The chance discovery of a mysterious artifact in the office of a Toronto church has resulted in speeches, songs and tears of gratitude in a Belgian village—and has left the church’s rector pondering the mysteries of providence.
Canon Peter Walker, rector of Grace Church on-the-Hill in Toronto, says research undertaken last year by parishioners and staff at the church revealed that the small, black, marble slab that had been sitting under his old office lamp—which he had taken for the lamp’s base—is actually the altar stone of a Belgian church destroyed in the First World War. He and other members of his church believe the stone was brought to Canada by chaplain and writer Canon F.G. Scott and then forgotten. Its discovery last spring, and the piece-by-piece unravelling of the mystery behind it, allowed church members to bring it home in time for the 100th anniversary of the war’s end.
Walker says his former secretary, Audrey Gizzie, came upon the altar stone after deciding to replace the old office lamps.
“She said, ‘Oh, these are really ugly lamps—we need to get rid of these.’ And then she said, ‘What’s this?’ ” Walker recalls. “She picked it up, and I immediately knew what it was.”
The slab had all the markings of the stone that rests in every altar of a Roman Catholic church, on which the chalice and paten are laid during the preparation of the Mass: crosses at the edges and in the middle, with a recess for holding the relics of a saint. Where was it from, and why was it sitting under a lamp at Grace Church on-the-Hill?
The first clue, Walker says, came when Gizzie turned it over. On the back of the stone, written in orange chalk, read the words “from the altar of La Neuve-Église, Belgium, 1915,” plus the initials “F.G.S.”
Looking up La Neuve-Église on the Internet, Gizzie discovered it was a village in Belgium, now known as Nieuwkerke—and that Canadian soldiers were in the area in 1915. The village is about 14 km southwest of Ypres, site of a series of First World War battles, including the Second Battle of Ypres, which saw the Germans assault French, British and Canadian trenches in April and May of that year.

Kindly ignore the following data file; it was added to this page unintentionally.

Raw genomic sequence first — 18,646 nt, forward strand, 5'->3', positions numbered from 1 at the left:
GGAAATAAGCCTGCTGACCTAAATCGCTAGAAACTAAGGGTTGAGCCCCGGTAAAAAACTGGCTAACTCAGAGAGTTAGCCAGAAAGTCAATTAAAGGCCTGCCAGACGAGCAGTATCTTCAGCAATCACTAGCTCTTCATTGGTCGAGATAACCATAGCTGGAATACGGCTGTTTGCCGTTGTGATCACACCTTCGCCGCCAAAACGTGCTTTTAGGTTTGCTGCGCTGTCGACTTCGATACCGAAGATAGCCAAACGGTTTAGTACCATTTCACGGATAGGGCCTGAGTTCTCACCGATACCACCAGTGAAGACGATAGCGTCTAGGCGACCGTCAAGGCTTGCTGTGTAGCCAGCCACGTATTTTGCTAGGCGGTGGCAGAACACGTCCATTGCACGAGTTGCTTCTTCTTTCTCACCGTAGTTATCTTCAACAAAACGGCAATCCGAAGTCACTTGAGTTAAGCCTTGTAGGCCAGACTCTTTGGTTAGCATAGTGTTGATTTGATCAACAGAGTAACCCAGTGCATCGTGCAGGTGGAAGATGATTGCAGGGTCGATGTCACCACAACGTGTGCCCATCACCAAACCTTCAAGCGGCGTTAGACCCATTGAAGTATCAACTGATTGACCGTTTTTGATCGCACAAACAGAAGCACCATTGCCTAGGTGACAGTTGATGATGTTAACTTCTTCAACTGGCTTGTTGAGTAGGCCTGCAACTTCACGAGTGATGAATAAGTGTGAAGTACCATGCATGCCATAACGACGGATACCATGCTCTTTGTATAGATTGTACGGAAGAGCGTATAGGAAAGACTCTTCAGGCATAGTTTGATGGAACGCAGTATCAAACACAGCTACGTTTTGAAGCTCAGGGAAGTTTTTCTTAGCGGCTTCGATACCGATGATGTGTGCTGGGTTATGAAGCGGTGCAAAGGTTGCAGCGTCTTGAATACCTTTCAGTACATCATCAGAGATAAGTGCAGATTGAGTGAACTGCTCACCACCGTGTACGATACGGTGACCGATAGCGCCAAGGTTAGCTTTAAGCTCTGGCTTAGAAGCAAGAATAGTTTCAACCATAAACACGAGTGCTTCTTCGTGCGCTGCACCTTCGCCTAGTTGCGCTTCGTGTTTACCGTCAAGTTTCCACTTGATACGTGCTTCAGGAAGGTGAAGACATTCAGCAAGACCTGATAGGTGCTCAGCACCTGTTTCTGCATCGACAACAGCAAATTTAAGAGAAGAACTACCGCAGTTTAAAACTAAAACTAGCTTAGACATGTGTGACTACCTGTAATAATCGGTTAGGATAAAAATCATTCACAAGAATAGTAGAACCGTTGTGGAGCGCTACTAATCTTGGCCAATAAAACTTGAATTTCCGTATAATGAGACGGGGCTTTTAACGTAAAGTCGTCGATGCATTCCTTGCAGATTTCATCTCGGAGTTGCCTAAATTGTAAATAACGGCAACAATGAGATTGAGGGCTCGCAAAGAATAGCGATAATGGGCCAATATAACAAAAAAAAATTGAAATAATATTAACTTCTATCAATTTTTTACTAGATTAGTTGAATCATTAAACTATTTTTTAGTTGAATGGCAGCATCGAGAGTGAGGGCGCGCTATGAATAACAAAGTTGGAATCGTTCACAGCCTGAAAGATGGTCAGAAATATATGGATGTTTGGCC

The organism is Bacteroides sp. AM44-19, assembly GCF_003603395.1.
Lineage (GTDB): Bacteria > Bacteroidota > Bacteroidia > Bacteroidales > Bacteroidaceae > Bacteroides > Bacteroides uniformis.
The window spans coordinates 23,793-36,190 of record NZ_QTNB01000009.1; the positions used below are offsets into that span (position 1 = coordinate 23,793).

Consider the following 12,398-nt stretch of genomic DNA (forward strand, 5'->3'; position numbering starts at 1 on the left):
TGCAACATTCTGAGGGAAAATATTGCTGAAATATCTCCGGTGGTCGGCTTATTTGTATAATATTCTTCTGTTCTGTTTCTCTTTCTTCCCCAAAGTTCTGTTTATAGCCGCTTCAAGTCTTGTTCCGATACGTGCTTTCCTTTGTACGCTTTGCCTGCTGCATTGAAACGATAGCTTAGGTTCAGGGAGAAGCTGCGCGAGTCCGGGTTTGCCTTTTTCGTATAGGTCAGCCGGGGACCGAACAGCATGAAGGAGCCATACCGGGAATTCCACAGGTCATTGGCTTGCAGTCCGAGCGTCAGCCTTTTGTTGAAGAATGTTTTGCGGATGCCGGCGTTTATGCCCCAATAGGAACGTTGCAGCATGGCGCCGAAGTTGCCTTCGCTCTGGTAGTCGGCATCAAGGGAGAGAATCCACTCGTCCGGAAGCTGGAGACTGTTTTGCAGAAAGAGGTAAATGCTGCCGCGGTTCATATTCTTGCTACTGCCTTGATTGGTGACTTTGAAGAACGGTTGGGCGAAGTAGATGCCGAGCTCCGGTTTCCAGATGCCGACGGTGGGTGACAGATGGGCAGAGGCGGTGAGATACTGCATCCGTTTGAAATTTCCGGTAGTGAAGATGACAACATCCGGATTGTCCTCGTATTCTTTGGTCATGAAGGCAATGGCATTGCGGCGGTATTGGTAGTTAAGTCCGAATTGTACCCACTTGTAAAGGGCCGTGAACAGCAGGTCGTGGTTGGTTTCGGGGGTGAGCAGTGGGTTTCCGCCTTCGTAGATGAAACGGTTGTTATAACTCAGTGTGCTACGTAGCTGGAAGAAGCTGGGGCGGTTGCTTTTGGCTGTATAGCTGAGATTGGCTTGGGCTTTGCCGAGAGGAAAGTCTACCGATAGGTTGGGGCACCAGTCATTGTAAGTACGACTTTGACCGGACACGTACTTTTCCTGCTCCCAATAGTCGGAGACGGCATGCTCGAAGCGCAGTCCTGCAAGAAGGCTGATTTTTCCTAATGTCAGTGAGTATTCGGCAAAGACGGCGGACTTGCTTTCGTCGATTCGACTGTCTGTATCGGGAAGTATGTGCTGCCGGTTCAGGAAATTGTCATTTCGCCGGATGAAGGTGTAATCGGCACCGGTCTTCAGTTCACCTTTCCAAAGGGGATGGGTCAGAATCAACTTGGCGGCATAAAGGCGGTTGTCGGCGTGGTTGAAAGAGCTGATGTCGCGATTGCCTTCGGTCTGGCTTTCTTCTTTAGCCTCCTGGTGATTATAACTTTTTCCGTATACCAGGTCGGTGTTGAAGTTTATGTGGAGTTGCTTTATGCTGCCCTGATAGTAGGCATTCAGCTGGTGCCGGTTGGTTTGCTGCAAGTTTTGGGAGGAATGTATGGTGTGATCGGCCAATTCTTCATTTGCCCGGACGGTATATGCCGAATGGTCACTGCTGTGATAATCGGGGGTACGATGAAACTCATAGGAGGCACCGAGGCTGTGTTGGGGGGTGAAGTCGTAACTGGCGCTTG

Canon F. G. Scott connection
A possible explanation of the letters “F.G.S.” came a few days later, when Roy MacLaren, a historian and former federal cabinet minister who worships at the church, walked into Walker’s office.
“Roy, you’ll never guess what we just discovered here in my office,” Walker said, showing him the stone with its mysterious writing. “We can’t figure out what ‘F.G.S’ is.”
Immediately, MacLaren replied, “That’s Canon F.G. Scott.”
Canon Frederick George Scott, an Anglican priest and poet, was one of the best known chaplains of the First World War, and his memoir, The Great War As I Saw It, is widely used by historians researching Canada’s role in the conflict. A staunch imperialist, Scott volunteered as soon as the war broke out in 1914, though he was already in his 50s. Chaplains were expected to stay back from the action, but Scott insisted on living alongside and ministering to the men in the trenches, and earned much respect and admiration from them. He was also seriously wounded by shellfire in the fall of 1918, not long before the war’s end.